Why Categories Matter
A new category emerges from a problem that gets clearly defined. The public comes to understand the problem, and then demands a product or service that solves it.
Uber, for instance, built its new category around a simple, clear problem: it can be hard to find a clean, professional taxi or limo quickly, at a fair price. Categories, instead of individual products, have become the most important business driver.
Why? The advent of Agile development coupled with capabilities like Amazon Web Services, mobile devices as platforms and new forms of financing such as accelerators, crowd sourcing and angel investors means that for every problem there are 100 solutions that appear out of nowhere. Brand names you can’t pronounce let alone remember pop up overnight.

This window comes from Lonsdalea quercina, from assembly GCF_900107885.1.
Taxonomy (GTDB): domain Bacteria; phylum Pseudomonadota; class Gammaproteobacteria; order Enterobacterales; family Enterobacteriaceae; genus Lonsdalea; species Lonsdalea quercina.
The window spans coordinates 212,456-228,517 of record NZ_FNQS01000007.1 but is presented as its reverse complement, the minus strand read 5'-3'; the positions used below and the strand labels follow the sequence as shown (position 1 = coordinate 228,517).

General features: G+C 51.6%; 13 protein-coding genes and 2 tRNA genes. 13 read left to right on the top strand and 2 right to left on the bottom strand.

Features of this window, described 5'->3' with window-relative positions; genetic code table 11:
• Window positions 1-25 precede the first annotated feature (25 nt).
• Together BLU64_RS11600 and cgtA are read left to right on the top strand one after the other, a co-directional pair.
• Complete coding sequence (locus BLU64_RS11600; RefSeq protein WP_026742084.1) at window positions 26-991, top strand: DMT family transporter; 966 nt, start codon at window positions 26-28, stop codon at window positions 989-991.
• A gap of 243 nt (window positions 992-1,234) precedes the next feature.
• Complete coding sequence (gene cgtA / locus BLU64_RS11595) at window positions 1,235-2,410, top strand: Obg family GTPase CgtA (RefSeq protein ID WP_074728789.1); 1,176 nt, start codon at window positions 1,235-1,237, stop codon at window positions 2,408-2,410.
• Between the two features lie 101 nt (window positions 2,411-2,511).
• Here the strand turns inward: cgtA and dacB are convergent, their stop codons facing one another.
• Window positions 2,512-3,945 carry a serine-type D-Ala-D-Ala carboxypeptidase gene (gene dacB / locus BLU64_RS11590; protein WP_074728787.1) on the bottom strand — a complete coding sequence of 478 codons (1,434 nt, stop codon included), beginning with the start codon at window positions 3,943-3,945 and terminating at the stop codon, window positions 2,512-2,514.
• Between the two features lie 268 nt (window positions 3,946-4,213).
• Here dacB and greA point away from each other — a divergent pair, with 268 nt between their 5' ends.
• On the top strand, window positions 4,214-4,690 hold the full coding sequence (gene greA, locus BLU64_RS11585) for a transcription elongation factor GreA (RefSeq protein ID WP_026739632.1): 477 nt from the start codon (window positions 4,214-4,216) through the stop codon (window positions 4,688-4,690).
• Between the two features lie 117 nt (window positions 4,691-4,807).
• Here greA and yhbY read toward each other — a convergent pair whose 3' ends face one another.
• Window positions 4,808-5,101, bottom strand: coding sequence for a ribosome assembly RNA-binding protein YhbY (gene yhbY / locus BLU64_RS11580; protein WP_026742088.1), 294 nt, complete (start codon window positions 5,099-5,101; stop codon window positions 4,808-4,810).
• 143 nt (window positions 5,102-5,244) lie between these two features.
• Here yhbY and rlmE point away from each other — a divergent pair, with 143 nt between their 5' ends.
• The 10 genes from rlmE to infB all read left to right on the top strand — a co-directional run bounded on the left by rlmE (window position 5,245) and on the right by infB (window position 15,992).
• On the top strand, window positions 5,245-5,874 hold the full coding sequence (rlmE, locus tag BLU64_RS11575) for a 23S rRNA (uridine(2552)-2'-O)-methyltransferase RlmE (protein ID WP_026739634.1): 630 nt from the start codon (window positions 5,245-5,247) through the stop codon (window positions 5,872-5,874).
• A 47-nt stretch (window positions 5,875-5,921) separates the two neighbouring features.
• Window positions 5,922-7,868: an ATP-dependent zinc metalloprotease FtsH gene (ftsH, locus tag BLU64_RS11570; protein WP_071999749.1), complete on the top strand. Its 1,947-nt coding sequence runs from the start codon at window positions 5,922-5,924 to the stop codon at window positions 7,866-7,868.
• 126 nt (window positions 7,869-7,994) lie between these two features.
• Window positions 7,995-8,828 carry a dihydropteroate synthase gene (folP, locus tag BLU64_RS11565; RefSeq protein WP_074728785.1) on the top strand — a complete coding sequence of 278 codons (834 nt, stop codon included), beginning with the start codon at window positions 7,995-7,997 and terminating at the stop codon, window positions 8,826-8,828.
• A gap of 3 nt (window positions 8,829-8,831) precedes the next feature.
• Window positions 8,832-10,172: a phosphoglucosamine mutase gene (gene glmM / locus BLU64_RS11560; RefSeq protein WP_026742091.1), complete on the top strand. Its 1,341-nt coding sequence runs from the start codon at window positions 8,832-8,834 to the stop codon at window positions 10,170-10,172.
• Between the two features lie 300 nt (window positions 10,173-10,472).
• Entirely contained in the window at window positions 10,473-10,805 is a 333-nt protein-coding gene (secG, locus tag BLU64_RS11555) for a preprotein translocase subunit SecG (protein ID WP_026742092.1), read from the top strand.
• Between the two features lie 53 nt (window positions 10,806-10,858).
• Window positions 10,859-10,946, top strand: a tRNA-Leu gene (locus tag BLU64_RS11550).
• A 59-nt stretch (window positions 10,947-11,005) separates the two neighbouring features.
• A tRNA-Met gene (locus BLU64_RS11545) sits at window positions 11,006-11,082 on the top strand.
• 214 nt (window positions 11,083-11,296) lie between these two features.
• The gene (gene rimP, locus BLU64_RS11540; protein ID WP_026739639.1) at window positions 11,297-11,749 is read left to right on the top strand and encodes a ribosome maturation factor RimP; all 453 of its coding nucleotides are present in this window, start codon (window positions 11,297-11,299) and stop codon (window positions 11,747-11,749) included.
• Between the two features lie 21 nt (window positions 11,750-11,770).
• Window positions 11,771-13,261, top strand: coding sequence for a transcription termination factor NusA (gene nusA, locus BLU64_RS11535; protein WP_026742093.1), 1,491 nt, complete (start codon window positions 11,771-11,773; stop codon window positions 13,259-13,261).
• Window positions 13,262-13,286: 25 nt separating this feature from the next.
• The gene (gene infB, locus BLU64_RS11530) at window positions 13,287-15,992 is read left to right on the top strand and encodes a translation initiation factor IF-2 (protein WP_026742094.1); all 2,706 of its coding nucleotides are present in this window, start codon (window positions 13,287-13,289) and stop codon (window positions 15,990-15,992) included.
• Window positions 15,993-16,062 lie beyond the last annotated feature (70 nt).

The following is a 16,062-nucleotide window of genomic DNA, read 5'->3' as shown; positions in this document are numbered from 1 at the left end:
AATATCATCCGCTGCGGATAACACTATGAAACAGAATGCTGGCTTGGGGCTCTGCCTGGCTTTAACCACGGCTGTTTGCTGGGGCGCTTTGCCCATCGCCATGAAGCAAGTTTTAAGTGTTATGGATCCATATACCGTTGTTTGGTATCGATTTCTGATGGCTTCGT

The number of choices increases exponentially, making it almost impossible to figure out which product to buy. So categories becomes an organizing principle for customers.
Once people understand the problem that can be solved, they latch onto the perceived most popular solution. This is particularly true for a new generation of customers who have lived their entire lives in the digital era. By 2020, this generation will make up half the work force, driving business purchase decisions. Given all of the product and service choices they will have to make, it’s too hard to research every offering.
So they pick the number one player. Often, that’s from the company that initially explains the problem best.